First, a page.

Skip to content

Imperial Federation: After 130 Years (Part 3: Internal Developments)

Share

<<First | Last | Next >>

This is the third part of a multi-part series studying the development of the Imperial Federation League, inspiration for the United Commonwealth Society. The continuing thanks of the UCS Council and membership goes to Council Secretary Edward Harris for his tireless work creating this document.

In the last instalment, we looked at how external circumstances – especially perceived threats to security and peace of mind in the Dominions – had a significant effect on the attitude of people and especially politicians towards their place within the world system, which at this time was still largely a British system. Indeed, for some people, these external factors by themselves were reason enough for imperial consolidation. The Australian R. Langton, for example, wrote floridly in the 1900s about Dominion contributions to the Boer War:

“Thus the noble spirit of patriotism bound together the British Colonies with their motherland, just as twenty-four centuries ago the ancient Greek colonies, a mere handful of people, stirred by the same spirit, banded themselves to withstand the mighty army of Xerxes…a stupendous struggle which saved for Europe her arts, her civilisation, her liberty.”

Australian Commonwealth Horse

“Troops of No 1 Battalion, Australian Commonwealth Horse, in the Transvaal.” (Australian War Museum

Even if statements such as these served only to mask a more cynical agenda for securing some British quid pro quo for co-operation, this only shows that the Canadians and Australians of 100 years ago were much less squeamish about deploying their traditional international connections in support of their national objectives. Part of the explanation for this was the sheer diversity of social, political and economic motives behind the Dominions’ enthusiasm for Empire in the later nineteenth century.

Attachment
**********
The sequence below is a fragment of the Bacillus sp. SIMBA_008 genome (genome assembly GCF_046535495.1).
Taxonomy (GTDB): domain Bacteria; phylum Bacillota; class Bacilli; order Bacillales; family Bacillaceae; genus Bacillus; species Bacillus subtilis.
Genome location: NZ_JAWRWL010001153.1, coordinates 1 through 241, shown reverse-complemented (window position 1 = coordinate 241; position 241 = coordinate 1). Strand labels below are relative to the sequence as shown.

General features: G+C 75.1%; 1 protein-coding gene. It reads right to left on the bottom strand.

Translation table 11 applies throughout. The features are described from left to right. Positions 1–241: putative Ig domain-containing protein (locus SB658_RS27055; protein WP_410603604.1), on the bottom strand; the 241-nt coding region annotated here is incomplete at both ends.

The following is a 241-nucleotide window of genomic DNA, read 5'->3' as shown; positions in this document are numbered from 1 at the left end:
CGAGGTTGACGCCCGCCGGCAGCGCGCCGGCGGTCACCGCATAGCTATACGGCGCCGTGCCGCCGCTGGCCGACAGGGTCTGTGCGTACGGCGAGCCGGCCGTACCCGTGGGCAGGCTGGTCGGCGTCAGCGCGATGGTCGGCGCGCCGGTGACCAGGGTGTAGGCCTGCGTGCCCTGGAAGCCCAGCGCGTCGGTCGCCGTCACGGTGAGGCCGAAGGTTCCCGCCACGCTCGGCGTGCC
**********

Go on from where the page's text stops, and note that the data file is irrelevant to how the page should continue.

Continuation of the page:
An important part of the explanation for this is that internal as well as external dynamics encouraged many colonial Britons towards an imperial rather than national set of aspirations. While this involves some reflection on each Dominion’s particular situations, it is important to our understanding of the Federalist movement. Read more

2015 Pan American Games

Share

The United Commonwealth Society would like to send its best wishes to the athletes representing the Commonwealth in the 2015 Pan American Games in Toronto. The Commonwealth nations below are being represented:

Commonwealth Realms and British Overseas Territories

  • Antigua and Barbuda
  • Bahamas
  • Barbados
  • Belize
  • Bermuda
  • British Virgin Islands
  • Canada – Host Nation
  • Cayman Islands
  • Grenada
  • Jamaica
  • Saint Lucia
  • Saint Kitts and Nevis
  • Saint Vincent and the Grenadines

Commonwealth Republics

  • Domenica
  • Guyana
  • Trinidad & Tobago

2015 Pan American Games logo

An Evening with Tim Hewish and Commonwealth Exchange

Share

Canadian supporters of the United Commonwealth Society will soon have an opportunity to meet their fellow enthusiasts and learn some of the latest developments from the co-founder of the leading Commonwealth think tank.

Tim HewishTim Hewish, Executive Director of Commonwealth Exchange, will be speaking to an intimate audience at an event hosted jointly with the Toronto branch of the Royal Commonwealth Society. Among the topics of discussion will be their latest publications, Commonwealth’s Call to Duty and How to Solve a Problem Like a Visa.

Our event will be held on Tuesday, July 14th from 6:00pm to 9:00pm at:

Wallace Gastropub
1954 Yonge Street (near Yonge and Davisville)
Toronto, ON  M4S 1Z4

Attendance is free. If you wish to dine during the evening, you may pay your server directly. Space is limited, so book fast. Reserve your place at http://commonwealth-exchange.eventbrite.ca/.

Commonwealth ExchangeUnited Commonwealth SocietyRoyal Commonwealth Society of Canada

Imperial Federation: After 130 Years (Part 2: The Changing Dominions)

Share

<<First | Last | Next >>

This is the second part of a multi-part series studying the development of the Imperial Federation League, inspiration for the United Commonwealth Society. The continuing thanks of the UCS Council and membership goes to Council Secretary Edward Harris for his tireless work creating this document.

In the last installment, we introduced the origins of the movement to integrate the four core nations of the English-speaking Commonwealth, showing that changing economic and geopolitical realities, combined with the increasing political maturity of the Dominions, rendered the old way of thinking about the Empire obsolete. Instead of a hierarchical or ‘hub-and-spokes’ model, with the United Kingdom at the centre and a number of lesser dependencies orbiting it, many people began to think of Britain, Canada, Australia and New Zealand with a sense of collective nationhood. In this instalment, we will take a closer look at some of the concerns and aspirations of the mature Dominions.